Without content, an article is nothing. If there is no support within the link, your note will not last long on the web. That is basic. But there is another vital element to take into account: the headline. The title is the advertisement for the article, it is in charge of “selling” it to potential readers and many times it makes the difference between a good note and a virally good Hong Kong Mobile Number List one. In the Web Headlines & SEO Essentials , an online seminar, they released a series of very interesting tips to write good titles that can serve you. Be specific, don’t ramble. The title must be compelling. Don’t waste your readers time by asking them to read on to see what the story is really about. Don’t be afraid, if you think the 5 or 10 words in your headline count too much of the article, it shouldn’t be a great article anyway. On a related note you can invoke curiosity, but don’t mislead or overdo it. Accuracy and credibility count for much more.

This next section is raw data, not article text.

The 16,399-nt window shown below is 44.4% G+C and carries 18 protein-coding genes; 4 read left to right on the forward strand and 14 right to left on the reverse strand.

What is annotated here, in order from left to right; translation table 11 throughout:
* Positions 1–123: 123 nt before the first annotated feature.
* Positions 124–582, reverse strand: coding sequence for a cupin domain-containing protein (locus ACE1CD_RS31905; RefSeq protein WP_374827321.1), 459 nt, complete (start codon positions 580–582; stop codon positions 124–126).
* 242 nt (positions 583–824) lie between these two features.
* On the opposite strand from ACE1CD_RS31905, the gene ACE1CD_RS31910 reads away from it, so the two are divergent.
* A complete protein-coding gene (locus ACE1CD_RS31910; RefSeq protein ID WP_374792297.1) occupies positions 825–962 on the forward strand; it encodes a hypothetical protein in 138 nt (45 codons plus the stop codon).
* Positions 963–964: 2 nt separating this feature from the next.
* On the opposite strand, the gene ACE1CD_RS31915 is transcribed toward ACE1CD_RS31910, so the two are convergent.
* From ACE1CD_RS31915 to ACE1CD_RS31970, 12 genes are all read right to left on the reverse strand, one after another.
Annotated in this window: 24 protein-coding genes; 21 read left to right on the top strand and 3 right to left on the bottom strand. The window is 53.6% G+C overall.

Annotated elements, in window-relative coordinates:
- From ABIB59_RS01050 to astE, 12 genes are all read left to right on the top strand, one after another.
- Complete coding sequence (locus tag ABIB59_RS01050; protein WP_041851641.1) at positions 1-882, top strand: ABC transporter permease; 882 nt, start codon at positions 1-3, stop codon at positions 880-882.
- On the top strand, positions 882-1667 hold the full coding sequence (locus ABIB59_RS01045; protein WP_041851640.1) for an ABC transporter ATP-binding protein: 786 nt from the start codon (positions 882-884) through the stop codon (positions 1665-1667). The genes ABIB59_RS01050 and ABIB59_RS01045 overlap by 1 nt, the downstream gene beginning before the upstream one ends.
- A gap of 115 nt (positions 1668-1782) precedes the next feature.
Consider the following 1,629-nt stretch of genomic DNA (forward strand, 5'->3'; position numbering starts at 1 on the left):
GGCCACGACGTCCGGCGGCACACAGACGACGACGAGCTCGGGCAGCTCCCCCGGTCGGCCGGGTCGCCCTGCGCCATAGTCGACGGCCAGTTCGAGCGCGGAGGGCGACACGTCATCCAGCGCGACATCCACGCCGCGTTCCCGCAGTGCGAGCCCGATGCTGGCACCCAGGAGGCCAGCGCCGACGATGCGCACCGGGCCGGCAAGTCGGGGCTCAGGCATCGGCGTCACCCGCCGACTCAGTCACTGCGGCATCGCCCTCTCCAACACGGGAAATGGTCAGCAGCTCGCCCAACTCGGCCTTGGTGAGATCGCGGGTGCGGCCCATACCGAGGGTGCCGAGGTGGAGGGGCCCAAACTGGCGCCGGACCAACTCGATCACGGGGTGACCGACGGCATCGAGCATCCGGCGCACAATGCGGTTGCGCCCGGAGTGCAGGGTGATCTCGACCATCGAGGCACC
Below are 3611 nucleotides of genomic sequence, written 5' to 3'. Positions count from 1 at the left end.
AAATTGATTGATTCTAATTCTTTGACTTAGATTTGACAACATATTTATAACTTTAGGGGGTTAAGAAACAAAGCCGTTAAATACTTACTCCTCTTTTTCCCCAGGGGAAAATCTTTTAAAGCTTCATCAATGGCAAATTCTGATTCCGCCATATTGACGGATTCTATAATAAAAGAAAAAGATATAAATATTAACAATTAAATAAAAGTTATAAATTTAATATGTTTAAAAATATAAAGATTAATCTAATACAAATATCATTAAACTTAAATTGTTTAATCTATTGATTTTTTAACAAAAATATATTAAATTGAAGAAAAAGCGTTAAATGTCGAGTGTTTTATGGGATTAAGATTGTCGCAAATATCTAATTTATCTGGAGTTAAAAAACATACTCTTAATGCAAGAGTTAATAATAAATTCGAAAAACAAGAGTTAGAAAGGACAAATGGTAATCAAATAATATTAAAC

Start simple: subject, verb, who, what. Then build on that idea. This may sound basic, but it helps even the most veteran of headline writers . Ask yourself: who, what, when, where, why, how. What are the key questions addressed by the article? Focus on those elements in your title. Is it a profile of a person? That’s a “who” story. Breaking news? You should Brother Cell Phone List probably point to the “what” in the headline. Go beyond puns. Write your headlines for your readers, not to show you’re smart. For the word game to work, it needs to communicate the point and tone of the story, and it should work on both the literal and figurative levels. If not, it is useless. Mental image. What image comes to mind when reading the article? Use that in your title.
Change the perspective . Think of your target audience. For example, instead of writing the headline from the perspective of an agency (“Government changed high school start times”), write it from the perspective of the person concerned (“High school: your classes change hours” ). Target the emotional fibers . Is there anger? Love? Frustration? Despair? Appreciation? I respect? Shame? People respond to emotion. Use strong words . Identify the words and phrases that best describe your topic. Look for simple words that summarize the meaning of several, or a phrase of two or three words that do the work of another five or six words. Rate the verb, it is your friend. A little-used verb can make your headline attractive.